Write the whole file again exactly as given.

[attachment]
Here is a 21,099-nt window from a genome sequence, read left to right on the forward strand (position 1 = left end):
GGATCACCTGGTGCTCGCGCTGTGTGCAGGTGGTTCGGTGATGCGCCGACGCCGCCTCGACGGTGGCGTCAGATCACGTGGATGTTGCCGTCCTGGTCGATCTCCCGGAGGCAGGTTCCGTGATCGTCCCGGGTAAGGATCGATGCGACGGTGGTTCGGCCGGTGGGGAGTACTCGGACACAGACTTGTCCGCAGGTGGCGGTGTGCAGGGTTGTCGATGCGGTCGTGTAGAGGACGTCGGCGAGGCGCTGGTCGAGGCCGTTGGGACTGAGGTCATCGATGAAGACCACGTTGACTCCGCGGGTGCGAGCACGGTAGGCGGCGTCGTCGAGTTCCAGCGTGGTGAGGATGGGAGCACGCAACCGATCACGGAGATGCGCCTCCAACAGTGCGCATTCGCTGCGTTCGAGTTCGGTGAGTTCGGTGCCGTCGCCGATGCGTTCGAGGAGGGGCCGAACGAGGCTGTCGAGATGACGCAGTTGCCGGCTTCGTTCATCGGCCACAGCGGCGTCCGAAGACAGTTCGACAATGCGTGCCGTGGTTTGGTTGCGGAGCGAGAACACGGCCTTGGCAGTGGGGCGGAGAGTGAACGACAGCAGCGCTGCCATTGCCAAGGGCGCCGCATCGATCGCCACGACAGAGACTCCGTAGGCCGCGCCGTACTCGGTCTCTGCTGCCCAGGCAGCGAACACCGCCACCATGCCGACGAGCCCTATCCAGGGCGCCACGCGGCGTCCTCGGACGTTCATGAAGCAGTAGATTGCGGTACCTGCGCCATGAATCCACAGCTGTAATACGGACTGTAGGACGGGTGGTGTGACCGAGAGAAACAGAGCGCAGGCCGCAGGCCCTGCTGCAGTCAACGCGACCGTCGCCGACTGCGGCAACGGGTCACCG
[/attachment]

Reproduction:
Here is a 21,099-nt window from a genome sequence, read left to right on the forward strand (position 1 = left end):
GGATCACCTGGTGCTCGCGCTGTGTGCAGGTGGTTCGGTGATGCGCCGACGCCGCCTCGACGGTGGCGTCAGATCACGTGGATGTTGCCGTCCTGGTCGATCTCCCGGAGGCAGGTTCCGTGATCGTCCCGGGTAAGGATCGATGCGACGGTGGTTCGGCCGGTGGGGAGTACTCGGACACAGACTTGTCCGCAGGTGGCGGTGTGCAGGGTTGTCGATGCGGTCGTGTAGAGGACGTCGGCGAGGCGCTGGTCGAGGCCGTTGGGACTGAGGTCATCGATGAAGACCACGTTGACTCCGCGGGTGCGAGCACGGTAGGCGGCGTCGTCGAGTTCCAGCGTGGTGAGGATGGGAGCACGCAACCGATCACGGAGATGCGCCTCCAACAGTGCGCATTCGCTGCGTTCGAGTTCGGTGAGTTCGGTGCCGTCGCCGATGCGTTCGAGGAGGGGCCGAACGAGGCTGTCGAGATGACGCAGTTGCCGGCTTCGTTCATCGGCCACAGCGGCGTCCGAAGACAGTTCGACAATGCGTGCCGTGGTTTGGTTGCGGAGCGAGAACACGGCCTTGGCAGTGGGGCGGAGAGTGAACGACAGCAGCGCTGCCATTGCCAAGGGCGCCGCATCGATCGCCACGACAGAGACTCCGTAGGCCGCGCCGTACTCGGTCTCTGCTGCCCAGGCAGCGAACACCGCCACCATGCCGACGAGCCCTATCCAGGGCGCCACGCGGCGTCCTCGGACGTTCATGAAGCAGTAGATTGCGGTACCTGCGCCATGAATCCACAGCTGTAATACGGACTGTAGGACGGGTGGTGTGACCGAGAGAAACAGAGCGCAGGCCGCAGGCCCTGCTGCAGTCAACGCGACCGTCGCCGACTGCGGCAACGGGTCACCG